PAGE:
Insurgent lawmakers, unyielding despite pressure from their own party, spurn leaders in an open show of defiance on the national stage.

Democrats have seen this scenario too many times on the Republican side, and as they eagerly look ahead to controlling the House, they see echoes of the GOP’s internal strife in a brewing effort in their own ranks to block Rep. Nancy Pelosi (Calif.) from becoming speaker.

The Democratic dissidents are so far nowhere near as well organized as the House Freedom Caucus, the roughly three dozen conservative hard-liners who frustrated the GOP leadership and blocked legislation, but they are threatening to use similar tactics.

Pelosi’s opponents are threatening to withhold their votes on the House floor even after an anticipated party vote nominating her as the next speaker. That is a page straight out of the Freedom Caucus playbook — used to deny Majority Leader Kevin McCarthy (Calif.) the speakership in 2015.

Top Democrats are warning rank-and-file members not to go down that road, underscoring a growing backlash to the anti-
Pelosi faction.

“I’ll ask everybody to take a look at the so-called Freedom Caucus and see where they got the Republican Party,” Assistant Democratic Leader James E. Clyburn (D-S.C.) said Tuesday. “I think they’re the ones that got them into the shape they’re in now.”

The warnings come barely a week after Democrats won a sweeping victory in the midterm elections that put them in position to elect a speaker and claim committee gavels in January for the first time since 2007. While votes are still being counted, Democrats are on track to win anywhere from 35 to 40 seats — their biggest single pickup since the post-
Watergate election of 1974.

Many Democrats credit Pelosi, 78, whose hefty fundraising and disciplined message on health care propelled the party to victory.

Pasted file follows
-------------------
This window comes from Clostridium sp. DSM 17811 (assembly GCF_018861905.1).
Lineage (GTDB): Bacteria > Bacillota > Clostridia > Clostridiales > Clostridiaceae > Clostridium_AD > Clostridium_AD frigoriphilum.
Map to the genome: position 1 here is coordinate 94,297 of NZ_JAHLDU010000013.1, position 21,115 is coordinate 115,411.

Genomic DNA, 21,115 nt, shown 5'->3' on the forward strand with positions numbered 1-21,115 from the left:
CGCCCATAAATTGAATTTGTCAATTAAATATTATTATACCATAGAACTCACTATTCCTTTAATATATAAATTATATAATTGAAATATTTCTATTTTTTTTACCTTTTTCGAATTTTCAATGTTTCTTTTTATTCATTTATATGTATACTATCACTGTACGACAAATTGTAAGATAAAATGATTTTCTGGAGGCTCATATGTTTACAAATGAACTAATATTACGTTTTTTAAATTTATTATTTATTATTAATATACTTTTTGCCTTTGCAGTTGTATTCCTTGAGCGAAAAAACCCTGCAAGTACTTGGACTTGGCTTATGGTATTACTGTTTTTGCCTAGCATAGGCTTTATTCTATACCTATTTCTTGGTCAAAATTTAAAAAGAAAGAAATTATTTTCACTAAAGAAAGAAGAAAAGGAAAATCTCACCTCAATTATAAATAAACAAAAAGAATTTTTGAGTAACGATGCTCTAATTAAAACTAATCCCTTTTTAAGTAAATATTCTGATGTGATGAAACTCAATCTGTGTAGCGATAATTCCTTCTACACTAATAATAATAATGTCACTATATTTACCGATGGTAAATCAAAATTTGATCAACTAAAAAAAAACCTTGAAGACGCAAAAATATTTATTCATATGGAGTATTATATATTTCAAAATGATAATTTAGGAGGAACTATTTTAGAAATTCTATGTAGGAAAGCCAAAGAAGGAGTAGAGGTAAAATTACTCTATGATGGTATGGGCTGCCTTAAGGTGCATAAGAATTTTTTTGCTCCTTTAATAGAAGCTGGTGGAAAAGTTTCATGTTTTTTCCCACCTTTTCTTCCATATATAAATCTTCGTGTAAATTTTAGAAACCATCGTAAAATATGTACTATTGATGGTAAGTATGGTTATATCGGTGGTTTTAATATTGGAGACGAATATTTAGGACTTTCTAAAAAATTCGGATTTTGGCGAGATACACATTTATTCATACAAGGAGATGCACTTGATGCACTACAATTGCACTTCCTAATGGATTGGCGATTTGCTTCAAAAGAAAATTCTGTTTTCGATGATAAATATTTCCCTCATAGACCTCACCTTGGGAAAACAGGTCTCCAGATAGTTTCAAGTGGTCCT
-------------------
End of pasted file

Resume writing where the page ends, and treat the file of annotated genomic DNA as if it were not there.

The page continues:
“Nancy Pelosi has proven herself as a first-rate legislator,” said Rep.-elect Donna Shalala (D-Fla.), the former health and human services secretary. “We would not have Obamacare without her.”

But with greater power comes greater tension inside the caucus. Not only are a handful of Democratic incumbents insisting on new leadership despite the electoral gains, several of the incoming lawmakers say they won’t back down from campaign promises to install a new speaker.

In 2016, dozens of House Democrats opposed Pelosi in an internal party vote only to vote for her on the floor. Around a dozen Democrats set to vote this time around — with the speakership actually at stake — say they won’t fall in line.

Rep. Seth Moulton (D-Mass.), a leader of the anti-Pelosi faction, rejected the GOP comparisons. "The Freedom Caucus is trying to break government," he said. "We're just trying to get new leadership."

A critical test may come later this week as Democrats consider an internal rule change to raise the threshold vote for nominating a speaker candidate from a simple majority to 218 votes. The change is expected to fail, in a boost for Pelosi.

In 2015, the Freedom Caucus played a key role in forcing out Republican Speaker John A. Boehner (Ohio) by threatening to call a vote on his removal. Rather than put vulnerable lawmakers in a difficult spot, Boehner quit.

McCarthy, as the No. 2 leader, was the obvious heir apparent, but conservative hard-liners saw him as too much like Boehner — an establishment-minded operator without a strong interest in conservative policy. So they coalesced behind a stalking horse, Rep. Daniel Webster (Fla.), and promised as a bloc to stick with him — thus denying McCarthy the absolute majority he would need on the House floor.

Less than 24 hours later, McCarthy withdrew his speaker bid, and the Freedom Caucus was emboldened to make demand after demand under the compromise choice, Paul D. Ryan (Wis.).

“Different principles, but in terms of the tactics . . . you can really make a difference,” said Rep. Warren Davidson (Ohio), a Freedom Caucus member who saw a resemblance between his group and the anti-Pelosi faction.